|Company: Leaping Cowgirl Productions Ltd.
Title: “Absolute Favourite Fan Youth TV Show”
Location: Calgary, Alberta
Category: 1.1 Company Sponsored Volunteer Project
Five years ago something inside Coralie Braum snapped. She was on a shopping trip with her eight-year-old granddaughter when she saw something unexpected: push-up bras in the little girls’ section of a department store.
Feeling that over-sexualized and negative media images are greatly responsible for the pressure young people feel to look a certain way, Braum vowed to do something about the issue. And she did. Braum created Leaping Cowgirl Productions “to create positive and uplifting stories” and mentor youths to do the same.
Eventually this mission led Braum and her team to create the Absolute Favourite Fan project, a half-hour TV drama completely created, written and performed by Unshackled, a multicultural performing arts youth group in Calgary, Alberta. The show’s purpose had two main goals: help teens present positive images to their peers and teach youths what a motivated group can achieve.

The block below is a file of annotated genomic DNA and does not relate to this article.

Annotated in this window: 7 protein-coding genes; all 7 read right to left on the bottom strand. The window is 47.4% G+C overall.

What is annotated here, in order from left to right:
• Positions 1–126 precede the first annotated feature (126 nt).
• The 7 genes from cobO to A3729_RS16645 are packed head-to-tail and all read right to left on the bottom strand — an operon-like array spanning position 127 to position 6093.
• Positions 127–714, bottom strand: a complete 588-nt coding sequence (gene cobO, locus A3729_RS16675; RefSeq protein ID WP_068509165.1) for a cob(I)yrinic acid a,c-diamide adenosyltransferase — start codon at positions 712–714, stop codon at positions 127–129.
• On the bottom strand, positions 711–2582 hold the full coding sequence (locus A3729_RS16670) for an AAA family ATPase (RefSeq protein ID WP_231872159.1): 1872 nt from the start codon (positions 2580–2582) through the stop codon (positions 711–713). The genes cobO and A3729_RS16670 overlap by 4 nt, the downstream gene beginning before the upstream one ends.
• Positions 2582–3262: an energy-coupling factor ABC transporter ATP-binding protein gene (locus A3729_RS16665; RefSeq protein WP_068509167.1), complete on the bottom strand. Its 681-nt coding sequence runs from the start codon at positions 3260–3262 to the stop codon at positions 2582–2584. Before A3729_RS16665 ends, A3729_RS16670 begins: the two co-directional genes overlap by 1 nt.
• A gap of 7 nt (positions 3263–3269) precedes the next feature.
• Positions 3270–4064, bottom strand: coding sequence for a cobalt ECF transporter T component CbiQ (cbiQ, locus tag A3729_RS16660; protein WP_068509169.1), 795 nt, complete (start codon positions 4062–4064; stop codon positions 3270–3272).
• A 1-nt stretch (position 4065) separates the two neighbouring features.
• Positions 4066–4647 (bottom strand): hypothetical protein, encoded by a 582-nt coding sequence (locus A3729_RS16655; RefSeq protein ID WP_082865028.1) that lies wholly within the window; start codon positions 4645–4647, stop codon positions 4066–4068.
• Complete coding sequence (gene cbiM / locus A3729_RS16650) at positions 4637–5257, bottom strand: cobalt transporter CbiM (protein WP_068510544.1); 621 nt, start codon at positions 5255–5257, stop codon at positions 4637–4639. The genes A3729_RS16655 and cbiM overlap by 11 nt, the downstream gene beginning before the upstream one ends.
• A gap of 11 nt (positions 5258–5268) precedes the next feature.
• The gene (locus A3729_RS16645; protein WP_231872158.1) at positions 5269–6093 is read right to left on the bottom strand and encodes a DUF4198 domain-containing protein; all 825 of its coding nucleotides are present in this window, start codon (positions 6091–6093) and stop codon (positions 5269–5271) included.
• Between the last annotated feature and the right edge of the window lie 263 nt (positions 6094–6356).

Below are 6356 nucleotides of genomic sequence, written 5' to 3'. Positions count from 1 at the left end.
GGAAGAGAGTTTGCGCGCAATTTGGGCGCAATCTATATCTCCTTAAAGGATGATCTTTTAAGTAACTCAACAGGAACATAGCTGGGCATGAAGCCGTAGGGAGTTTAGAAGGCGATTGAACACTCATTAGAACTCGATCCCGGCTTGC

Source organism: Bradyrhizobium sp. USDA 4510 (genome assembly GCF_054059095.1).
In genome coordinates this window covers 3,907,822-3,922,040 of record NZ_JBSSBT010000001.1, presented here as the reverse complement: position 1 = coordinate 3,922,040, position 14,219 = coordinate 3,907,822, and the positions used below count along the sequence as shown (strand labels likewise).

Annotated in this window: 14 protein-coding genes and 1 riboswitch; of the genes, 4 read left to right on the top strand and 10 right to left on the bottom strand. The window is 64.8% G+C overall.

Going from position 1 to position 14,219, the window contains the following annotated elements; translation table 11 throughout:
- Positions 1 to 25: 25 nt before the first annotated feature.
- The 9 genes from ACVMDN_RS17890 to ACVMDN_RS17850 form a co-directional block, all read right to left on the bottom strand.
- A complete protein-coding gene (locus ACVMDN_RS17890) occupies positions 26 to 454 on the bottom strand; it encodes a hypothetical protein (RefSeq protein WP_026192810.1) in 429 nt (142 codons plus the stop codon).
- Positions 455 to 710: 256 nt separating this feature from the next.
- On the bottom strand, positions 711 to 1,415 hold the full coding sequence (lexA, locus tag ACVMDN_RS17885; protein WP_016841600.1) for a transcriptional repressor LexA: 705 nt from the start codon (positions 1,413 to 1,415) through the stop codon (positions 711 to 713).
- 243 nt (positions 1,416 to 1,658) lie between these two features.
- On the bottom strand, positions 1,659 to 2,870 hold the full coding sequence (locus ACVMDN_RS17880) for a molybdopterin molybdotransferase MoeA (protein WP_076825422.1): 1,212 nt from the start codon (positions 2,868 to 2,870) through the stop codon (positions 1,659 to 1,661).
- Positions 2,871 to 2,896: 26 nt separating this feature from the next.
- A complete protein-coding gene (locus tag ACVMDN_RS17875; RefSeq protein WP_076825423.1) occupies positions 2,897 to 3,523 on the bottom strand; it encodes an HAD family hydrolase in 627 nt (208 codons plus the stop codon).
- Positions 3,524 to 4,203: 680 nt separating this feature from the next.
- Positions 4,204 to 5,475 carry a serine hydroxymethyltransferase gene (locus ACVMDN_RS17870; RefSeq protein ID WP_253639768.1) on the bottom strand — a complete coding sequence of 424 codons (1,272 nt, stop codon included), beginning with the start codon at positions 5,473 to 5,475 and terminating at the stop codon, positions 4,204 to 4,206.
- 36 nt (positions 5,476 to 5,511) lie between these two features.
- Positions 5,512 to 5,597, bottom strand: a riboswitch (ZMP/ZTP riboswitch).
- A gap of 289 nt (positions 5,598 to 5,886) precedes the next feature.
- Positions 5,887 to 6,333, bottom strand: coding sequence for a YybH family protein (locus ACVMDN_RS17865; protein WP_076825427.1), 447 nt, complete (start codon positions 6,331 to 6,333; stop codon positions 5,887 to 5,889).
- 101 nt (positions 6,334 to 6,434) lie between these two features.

To make the show a success, Leaping Cowgirl Productions donated staff time and thousands of dollars to the project. Besides mentoring the teens, the company secured other funding for the production and secured airtime for the show to play for six months on the Telus Optik network with more than 700,000 subscribers.
Beginning in January of 2013, the youth group and its volunteer mentors met at least once a week, with more frequent meetings as the project progressed. Evane Jukes, leader of Unshackled, continued to recruit youths to join the program, and the project gained more momentum in the community.
“One of the best things about the program was seeing more than 50 volunteers of all ages, and parents and their teens learning, working hard and happily together week after week,” Braum said.
After practicing their hearts out, the group filmed for two days in late April before Telus Optik approved the final version mid-May. July 15, 2013, marked the first day of public screening on the network.
Braum loved being part of the project and witnessing the participants’ growth. “The teens learned how to ‘find their voice’ and create art to take a message to others,” she said. “Some of the teens have a troubled background, and we watched with delight as they grew in confidence and developed strong relationships with others in the group.”